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3 out of 53 out of 53 out of 53 out of 53 out of 5 3.00 (169 ratings) (rate this audio book) Author: William Langewiesche Narrator: Tom Weiner Publisher: Blackstone Audio Format: Unabridged Audiobook Delivery: Instant Download Audio Length: Release Date: February 2015 ISBN: 9781504626293
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In his shocking and revelatory new work, celebrated journalist William Langewiesche investigates the burgeoning threat of nuclear-weapons production and the inexorable drift of nuclear-weapons technology from the hands of the rich into the hands of the poor. As more unstable and undeveloped nations acquire the ultimate arms, the stakes of state-sponsored nuclear activity have soared to frightening heights. Even more disturbing is the likelihood of such weapons being used by guerrilla non-state terrorists.

The author also recounts the recent history of Abdul Qadeer Khan, the scientist at the forefront of nuclear development who single-handedly peddled nuclear plans to North Korea, Iran, and other potentially hostile countries. He then examines in dramatic and tangible detail the chances for nuclear terrorism.

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Quotes & Awards

  • “Langewiesche brings knowledge and passion as well as a careful eloquence to his subject.”

    New York Times Book Review

  • “Langewiesche has evolved into perhaps our leading forensic journalist, a voracious student of all that can go wrong. Like a literary-minded accident investigator, he digs for every shred of evidence, without worrying about whom his conclusions might offend.”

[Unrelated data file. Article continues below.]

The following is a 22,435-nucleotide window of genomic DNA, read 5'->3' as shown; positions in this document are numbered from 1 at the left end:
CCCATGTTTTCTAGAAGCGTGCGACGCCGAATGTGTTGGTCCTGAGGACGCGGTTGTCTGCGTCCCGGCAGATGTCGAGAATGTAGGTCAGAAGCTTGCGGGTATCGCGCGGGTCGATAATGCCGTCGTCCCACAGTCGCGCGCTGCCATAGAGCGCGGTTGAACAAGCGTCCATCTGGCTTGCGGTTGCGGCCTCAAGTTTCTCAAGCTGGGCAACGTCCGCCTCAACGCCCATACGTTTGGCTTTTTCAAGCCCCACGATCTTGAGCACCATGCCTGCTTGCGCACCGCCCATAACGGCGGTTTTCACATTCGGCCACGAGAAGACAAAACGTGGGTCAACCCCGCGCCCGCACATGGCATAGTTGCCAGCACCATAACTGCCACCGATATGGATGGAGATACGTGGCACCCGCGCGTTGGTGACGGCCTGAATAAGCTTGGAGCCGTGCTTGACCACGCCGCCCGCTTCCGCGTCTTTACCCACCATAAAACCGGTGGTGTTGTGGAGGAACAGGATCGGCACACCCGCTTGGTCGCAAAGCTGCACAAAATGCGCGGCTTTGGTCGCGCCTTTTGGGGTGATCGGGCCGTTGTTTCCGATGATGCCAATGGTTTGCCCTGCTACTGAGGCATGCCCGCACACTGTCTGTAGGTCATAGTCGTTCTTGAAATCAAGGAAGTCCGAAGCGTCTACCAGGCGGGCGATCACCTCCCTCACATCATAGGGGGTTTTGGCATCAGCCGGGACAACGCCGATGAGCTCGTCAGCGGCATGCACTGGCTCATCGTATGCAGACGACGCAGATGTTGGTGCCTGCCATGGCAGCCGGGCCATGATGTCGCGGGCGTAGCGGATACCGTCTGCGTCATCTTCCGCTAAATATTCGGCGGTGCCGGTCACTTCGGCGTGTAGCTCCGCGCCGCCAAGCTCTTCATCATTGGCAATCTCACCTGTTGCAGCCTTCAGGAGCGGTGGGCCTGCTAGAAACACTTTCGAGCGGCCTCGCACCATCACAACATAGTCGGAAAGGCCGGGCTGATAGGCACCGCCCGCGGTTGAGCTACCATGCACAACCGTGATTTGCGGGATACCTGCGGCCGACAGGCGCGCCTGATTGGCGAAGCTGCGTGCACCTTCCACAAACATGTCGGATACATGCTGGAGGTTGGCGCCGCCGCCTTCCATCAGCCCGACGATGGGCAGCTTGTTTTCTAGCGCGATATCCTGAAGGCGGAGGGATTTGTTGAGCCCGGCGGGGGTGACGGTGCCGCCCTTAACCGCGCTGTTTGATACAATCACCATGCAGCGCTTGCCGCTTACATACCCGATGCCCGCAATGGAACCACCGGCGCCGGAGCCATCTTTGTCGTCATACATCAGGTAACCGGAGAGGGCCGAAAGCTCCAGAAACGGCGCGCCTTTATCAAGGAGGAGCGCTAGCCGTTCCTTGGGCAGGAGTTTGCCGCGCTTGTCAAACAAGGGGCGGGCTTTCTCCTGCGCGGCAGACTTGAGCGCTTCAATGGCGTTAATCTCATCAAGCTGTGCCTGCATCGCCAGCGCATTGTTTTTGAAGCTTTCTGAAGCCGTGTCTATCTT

Washington Post Book World

  • “[A] brief, tightly packed study that precisely defines an issue worthy of being at the forefront of our international policy.”

    Publishers Weekly, Best Books of the Year 2007

  • “Tom Weiner’s baritone lends gravity to this chilling book about nuclear weapons and the potential for terrorists to use them.”

    AudioFile

  • “Intrepid and electrifying…Langewiesche’s bracing exposé of nuclear criminality blasts away the ubiquitous misinformation usually attendant on this alarming subject.”

    Booklist

  • “Langewiesche takes a hard look at nuclear proliferation and explains why the problem isn't going away…His blunt summary of this sorry history pulls no punches and offers very little consolation. Depressing but essential reading.”

    Kirkus Reviews

Listener Opinions

  • 4 out of 54 out of 54 out of 54 out of 54 out of 5 Tom | 2/6/2014

    " This chilling, detailed analysis of the black market spread of nuclear technology puts the fear in me that nuclear war and/or terrorism will happen in my lifetime... "

  • 3 out of 53 out of 53 out of 53 out of 53 out of 5 Ned | 1/23/2014